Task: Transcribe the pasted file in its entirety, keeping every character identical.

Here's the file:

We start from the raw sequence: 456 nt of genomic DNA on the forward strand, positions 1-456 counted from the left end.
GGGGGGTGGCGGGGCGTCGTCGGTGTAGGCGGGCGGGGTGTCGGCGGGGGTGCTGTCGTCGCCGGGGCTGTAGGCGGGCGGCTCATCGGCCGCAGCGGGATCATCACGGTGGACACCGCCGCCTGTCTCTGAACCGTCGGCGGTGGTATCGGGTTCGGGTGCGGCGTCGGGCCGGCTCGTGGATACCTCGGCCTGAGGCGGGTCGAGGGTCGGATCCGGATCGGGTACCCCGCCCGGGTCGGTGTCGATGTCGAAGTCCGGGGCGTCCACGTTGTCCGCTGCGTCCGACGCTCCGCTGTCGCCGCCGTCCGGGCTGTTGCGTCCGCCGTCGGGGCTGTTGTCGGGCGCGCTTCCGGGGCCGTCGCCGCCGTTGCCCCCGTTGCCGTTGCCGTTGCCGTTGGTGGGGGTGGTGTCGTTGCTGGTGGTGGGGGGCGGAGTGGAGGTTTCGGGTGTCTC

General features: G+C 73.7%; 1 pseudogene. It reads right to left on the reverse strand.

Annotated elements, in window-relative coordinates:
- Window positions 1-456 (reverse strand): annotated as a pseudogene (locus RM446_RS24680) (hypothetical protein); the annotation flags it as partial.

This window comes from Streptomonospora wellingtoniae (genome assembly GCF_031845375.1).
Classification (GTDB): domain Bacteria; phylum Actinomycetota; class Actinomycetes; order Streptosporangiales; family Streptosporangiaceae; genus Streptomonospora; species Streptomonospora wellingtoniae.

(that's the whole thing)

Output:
We start from the raw sequence: 456 nt of genomic DNA on the forward strand, positions 1-456 counted from the left end.
GGGGGGTGGCGGGGCGTCGTCGGTGTAGGCGGGCGGGGTGTCGGCGGGGGTGCTGTCGTCGCCGGGGCTGTAGGCGGGCGGCTCATCGGCCGCAGCGGGATCATCACGGTGGACACCGCCGCCTGTCTCTGAACCGTCGGCGGTGGTATCGGGTTCGGGTGCGGCGTCGGGCCGGCTCGTGGATACCTCGGCCTGAGGCGGGTCGAGGGTCGGATCCGGATCGGGTACCCCGCCCGGGTCGGTGTCGATGTCGAAGTCCGGGGCGTCCACGTTGTCCGCTGCGTCCGACGCTCCGCTGTCGCCGCCGTCCGGGCTGTTGCGTCCGCCGTCGGGGCTGTTGTCGGGCGCGCTTCCGGGGCCGTCGCCGCCGTTGCCCCCGTTGCCGTTGCCGTTGCCGTTGGTGGGGGTGGTGTCGTTGCTGGTGGTGGGGGGCGGAGTGGAGGTTTCGGGTGTCTC

General features: G+C 73.7%; 1 pseudogene. It reads right to left on the reverse strand.

Annotated elements, in window-relative coordinates:
- Window positions 1-456 (reverse strand): annotated as a pseudogene (locus RM446_RS24680) (hypothetical protein); the annotation flags it as partial.

This window comes from Streptomonospora wellingtoniae (genome assembly GCF_031845375.1).
Classification (GTDB): domain Bacteria; phylum Actinomycetota; class Actinomycetes; order Streptosporangiales; family Streptosporangiaceae; genus Streptomonospora; species Streptomonospora wellingtoniae.